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Gantz: 'Iran is seeking to preserve instability'

Intel chief: Iran could attack World Cup, protests may lead to more aggression

Maj. Gen. Aharon Haliva says only thing stopping Tehran from disrupting games is concern over Qatar’s reaction; Iran is nearing 90% enrichment, world will be tested, he adds

Emanuel (Mannie) Fabian is The Times of Israel's military correspondent.

Military Intelligence chief Maj. Gen. Aharon Haliva speaks at an Institute for National Security Studies  conference in Tel Aviv on November 21, 2022. (Screenshot: INSS)
Military Intelligence chief Maj. Gen. Aharon Haliva speaks at an Institute for National Security Studies conference in Tel Aviv on November 21, 2022. (Screenshot: INSS)

The head of Military Intelligence on Monday said Iran was mulling an attack on the World Cup in Qatar, as it faces increasing pressure at home amid nationwide anti-regime protests.

Speaking at an Institute for National Security Studies (INSS) conference in Tel Aviv, Maj. Gen. Aharon Haliva said the protests sweeping Iran are “extremely exceptional” and have transformed into a “civilian rebellion.”

“The death toll, the attacks on national symbols — this is very troubling for the regime, especially combined with sanctions, the existing international pressure, and the difficult economic situation,” he said.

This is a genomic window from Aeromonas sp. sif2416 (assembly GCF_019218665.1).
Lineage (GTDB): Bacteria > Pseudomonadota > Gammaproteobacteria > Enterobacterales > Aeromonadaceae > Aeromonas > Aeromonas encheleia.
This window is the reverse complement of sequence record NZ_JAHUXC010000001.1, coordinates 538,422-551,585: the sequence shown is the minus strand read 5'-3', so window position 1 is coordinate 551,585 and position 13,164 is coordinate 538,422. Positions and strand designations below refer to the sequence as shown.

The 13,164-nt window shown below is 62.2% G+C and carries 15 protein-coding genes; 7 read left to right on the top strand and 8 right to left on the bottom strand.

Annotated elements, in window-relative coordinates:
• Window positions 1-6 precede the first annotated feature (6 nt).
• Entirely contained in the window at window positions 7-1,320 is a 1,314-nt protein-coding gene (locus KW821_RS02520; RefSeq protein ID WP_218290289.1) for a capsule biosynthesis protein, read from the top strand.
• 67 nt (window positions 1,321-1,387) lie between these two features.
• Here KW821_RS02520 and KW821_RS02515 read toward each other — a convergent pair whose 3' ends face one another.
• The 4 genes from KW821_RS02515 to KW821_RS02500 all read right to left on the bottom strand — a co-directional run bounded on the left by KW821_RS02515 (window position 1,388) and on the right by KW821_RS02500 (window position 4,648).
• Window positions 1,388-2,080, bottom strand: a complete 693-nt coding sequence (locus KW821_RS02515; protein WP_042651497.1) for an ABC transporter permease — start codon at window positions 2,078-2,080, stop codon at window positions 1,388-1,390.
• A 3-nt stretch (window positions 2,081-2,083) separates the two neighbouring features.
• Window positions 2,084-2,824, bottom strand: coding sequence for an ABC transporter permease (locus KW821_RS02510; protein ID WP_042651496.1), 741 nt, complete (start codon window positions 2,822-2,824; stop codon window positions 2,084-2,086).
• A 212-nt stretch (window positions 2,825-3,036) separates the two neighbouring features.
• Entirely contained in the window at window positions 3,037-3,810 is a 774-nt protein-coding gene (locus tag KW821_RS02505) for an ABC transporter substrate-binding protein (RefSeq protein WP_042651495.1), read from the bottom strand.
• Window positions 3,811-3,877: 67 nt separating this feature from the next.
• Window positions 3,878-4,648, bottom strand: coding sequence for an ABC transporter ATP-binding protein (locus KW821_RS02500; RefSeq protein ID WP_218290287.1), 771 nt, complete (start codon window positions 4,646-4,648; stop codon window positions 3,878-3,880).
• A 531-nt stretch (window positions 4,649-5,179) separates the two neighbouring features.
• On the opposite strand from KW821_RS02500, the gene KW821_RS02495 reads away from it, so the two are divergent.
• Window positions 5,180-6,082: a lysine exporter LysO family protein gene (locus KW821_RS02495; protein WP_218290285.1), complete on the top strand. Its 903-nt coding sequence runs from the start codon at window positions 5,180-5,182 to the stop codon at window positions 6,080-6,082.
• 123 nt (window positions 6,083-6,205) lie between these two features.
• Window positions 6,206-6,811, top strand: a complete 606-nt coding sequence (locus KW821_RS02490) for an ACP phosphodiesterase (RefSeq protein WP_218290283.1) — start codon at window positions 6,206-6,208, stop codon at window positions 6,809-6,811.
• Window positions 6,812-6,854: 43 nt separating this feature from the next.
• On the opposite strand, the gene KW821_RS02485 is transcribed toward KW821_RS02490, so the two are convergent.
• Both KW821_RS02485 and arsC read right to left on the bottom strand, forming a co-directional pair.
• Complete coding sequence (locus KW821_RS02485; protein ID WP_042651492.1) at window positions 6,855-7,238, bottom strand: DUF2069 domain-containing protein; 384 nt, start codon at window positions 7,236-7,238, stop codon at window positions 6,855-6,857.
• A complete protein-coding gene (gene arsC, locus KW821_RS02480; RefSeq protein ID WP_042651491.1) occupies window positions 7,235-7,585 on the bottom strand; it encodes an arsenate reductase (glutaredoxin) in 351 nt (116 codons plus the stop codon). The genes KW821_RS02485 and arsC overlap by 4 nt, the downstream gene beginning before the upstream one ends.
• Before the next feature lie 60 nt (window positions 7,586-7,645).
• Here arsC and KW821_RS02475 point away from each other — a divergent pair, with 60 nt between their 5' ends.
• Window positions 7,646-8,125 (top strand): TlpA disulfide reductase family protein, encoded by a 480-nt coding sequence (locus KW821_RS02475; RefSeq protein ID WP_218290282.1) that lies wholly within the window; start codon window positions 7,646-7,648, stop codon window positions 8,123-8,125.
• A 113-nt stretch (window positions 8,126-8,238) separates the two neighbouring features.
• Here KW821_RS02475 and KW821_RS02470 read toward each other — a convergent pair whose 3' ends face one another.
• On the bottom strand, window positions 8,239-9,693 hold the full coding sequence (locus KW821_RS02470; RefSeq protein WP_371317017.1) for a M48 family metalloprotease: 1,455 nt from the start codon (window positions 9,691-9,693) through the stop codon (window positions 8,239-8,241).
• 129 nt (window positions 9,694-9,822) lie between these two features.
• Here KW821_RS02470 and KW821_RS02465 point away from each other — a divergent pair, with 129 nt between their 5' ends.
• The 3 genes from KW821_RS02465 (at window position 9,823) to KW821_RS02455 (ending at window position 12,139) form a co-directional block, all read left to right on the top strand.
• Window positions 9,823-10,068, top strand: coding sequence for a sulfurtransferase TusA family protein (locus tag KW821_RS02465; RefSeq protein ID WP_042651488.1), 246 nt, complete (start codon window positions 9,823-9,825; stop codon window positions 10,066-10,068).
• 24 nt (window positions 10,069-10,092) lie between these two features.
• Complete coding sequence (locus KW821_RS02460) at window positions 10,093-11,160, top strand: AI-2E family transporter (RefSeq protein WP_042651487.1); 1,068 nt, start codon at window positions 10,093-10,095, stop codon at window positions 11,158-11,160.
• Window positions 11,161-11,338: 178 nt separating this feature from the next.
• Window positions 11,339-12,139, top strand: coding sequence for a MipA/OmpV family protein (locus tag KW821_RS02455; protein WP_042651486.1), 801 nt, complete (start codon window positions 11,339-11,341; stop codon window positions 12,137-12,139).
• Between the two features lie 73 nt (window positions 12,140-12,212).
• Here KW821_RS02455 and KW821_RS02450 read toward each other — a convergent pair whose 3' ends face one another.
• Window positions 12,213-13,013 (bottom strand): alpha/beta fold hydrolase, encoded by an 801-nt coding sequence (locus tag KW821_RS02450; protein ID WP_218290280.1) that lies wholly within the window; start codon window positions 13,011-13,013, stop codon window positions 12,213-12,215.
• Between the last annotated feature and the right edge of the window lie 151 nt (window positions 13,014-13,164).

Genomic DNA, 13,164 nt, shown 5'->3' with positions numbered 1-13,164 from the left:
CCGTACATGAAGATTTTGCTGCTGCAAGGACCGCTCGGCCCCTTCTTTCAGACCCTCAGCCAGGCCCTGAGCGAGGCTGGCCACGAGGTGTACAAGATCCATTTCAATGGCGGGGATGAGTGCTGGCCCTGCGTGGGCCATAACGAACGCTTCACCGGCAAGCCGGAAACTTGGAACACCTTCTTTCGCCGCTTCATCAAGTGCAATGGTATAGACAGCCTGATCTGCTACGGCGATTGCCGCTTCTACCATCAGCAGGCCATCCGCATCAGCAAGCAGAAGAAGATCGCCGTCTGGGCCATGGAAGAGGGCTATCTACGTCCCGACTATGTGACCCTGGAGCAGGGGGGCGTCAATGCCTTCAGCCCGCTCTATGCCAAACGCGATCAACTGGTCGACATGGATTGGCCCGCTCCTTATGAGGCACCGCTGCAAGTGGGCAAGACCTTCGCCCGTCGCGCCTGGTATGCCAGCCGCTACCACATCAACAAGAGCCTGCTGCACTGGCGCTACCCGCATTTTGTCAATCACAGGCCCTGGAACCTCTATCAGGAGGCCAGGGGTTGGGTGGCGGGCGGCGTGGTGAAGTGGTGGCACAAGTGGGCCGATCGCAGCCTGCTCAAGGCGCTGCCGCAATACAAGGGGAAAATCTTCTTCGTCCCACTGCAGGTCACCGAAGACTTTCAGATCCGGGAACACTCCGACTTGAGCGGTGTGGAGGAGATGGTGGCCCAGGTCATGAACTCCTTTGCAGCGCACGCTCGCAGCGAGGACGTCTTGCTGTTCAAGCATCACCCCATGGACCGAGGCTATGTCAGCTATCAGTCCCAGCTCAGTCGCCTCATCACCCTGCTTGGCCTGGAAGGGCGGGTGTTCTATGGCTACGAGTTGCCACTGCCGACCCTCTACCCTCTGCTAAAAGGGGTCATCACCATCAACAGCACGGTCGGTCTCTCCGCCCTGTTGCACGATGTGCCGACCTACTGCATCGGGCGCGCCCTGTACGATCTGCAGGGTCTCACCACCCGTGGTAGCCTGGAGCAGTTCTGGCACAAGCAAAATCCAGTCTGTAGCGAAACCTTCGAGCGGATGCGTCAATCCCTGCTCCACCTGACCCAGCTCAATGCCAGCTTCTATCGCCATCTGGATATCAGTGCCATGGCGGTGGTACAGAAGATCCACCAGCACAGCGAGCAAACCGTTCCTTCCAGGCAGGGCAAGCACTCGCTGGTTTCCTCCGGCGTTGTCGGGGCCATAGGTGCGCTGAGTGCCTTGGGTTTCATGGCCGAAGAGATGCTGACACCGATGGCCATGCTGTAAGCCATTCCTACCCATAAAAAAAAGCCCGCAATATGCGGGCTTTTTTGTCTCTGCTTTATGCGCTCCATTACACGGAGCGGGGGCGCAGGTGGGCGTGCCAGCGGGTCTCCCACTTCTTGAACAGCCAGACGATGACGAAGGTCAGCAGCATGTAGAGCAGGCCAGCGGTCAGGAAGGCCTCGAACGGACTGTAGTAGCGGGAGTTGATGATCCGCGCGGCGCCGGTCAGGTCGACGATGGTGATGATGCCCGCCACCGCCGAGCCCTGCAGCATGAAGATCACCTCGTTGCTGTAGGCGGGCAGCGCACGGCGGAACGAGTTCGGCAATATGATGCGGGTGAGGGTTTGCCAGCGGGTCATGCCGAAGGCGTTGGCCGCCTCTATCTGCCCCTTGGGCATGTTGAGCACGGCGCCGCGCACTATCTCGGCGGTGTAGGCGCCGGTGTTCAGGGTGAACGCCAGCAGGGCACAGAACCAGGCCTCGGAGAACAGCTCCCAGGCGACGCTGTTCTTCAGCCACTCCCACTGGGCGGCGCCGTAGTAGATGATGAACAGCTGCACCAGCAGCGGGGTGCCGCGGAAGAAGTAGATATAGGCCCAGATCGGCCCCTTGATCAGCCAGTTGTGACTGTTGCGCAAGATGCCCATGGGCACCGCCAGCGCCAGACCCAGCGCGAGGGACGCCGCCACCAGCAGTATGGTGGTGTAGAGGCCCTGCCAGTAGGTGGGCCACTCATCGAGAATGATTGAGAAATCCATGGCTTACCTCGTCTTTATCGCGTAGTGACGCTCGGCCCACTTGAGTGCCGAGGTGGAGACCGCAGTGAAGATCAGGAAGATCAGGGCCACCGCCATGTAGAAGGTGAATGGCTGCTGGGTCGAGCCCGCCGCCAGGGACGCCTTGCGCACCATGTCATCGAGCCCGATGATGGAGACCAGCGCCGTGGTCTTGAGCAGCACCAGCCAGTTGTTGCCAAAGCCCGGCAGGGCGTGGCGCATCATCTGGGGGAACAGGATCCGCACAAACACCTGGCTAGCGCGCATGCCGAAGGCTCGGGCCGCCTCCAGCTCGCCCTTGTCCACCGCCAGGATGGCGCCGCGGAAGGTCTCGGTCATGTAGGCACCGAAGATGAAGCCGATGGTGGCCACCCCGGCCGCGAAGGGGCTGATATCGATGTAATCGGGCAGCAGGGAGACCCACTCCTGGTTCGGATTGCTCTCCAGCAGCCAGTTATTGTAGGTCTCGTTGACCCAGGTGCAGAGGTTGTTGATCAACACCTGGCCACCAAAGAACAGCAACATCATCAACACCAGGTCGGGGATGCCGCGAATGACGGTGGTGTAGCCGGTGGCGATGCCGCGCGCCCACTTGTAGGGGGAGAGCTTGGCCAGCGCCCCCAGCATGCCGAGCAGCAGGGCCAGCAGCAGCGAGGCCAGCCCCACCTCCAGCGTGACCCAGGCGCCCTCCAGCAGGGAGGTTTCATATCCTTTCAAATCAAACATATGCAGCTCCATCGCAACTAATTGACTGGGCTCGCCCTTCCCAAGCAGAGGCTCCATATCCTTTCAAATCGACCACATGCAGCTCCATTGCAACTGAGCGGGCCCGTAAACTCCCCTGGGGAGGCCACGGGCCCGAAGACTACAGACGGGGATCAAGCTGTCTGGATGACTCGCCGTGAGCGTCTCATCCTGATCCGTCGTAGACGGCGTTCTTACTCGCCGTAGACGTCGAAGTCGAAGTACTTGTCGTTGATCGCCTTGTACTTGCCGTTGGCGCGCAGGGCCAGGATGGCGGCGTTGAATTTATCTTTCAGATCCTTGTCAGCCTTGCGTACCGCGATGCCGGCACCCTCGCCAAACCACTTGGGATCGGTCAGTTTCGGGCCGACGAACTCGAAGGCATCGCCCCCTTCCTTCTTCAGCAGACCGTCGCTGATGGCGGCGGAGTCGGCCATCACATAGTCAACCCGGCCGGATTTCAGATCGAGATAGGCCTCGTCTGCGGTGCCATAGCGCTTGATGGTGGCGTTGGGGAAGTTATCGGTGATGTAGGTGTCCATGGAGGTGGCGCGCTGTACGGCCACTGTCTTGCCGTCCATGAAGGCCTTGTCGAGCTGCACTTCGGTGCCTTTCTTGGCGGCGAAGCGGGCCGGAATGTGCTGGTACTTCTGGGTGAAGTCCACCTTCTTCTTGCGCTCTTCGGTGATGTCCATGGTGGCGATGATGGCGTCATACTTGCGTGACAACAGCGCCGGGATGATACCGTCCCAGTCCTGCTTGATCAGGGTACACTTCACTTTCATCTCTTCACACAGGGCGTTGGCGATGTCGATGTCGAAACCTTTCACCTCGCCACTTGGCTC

The protests were sparked by the death of a young woman, Mahsa Amini, after her arrest by the morality police in Tehran in September, and have since spread across the country. Authorities have responded with a crackdown that Oslo-based group Iran Human Rights says has left almost 400 people dead, half a dozen sentenced to death, and more than 15,000 arrested.

“There is a real concern within the regime that it endangers the regime. At this stage, I do not see a risk to the regime…. but as the pressure on Iran increases, including internal pressure, the Iranian response is much more aggressive, so we should expect much more aggressive responses in the region and in the world,” Haliva said.

“I am telling you that the Iranians are now considering attacking the World Cup in Qatar as well,” he said. “The only thing holding them back is how the Qataris will react.”

Iranians protest the death of 22-year-old Mahsa Amini after she was detained by the morality police, in Tehran, October 27, 2022. (AP Photo/Middle East Images, File)

Echoing Haliva’s comments, outgoing Defense Minister Benny Gantz warned that Iran is liable to attack the World Cup in order to cause regional instability.

“Iran is seeking to preserve instability as a constant thing. At a time when the world around it is stable and thriving — this is the opposite of what is happening inside Iran,” Gantz said, speaking at the start of his National Unity party’s weekly faction meeting in the Knesset.

“The World Cup is likely to be one of those events at which it tries to cause instability,” he added.

Using soccer terms as the World Cup kicked off on Sunday, Haliva said: “Iran is on the whole field, from nuclear to riots.”

People gather around the official countdown clock showing remaining time until the kick-off of the World Cup in Doha, Qatar, November 11, 2022. (AP Photo/Hassan Ammar)

He said Iran has ramped up offensive actions in the past year, noting a recent drone attack on an Israeli-owned oil tanker off the coast of Oman.

“From the beginning of 2022 we have counted… including cyberattacks, around 100 operations that the Iranians carried out,” Haliva said.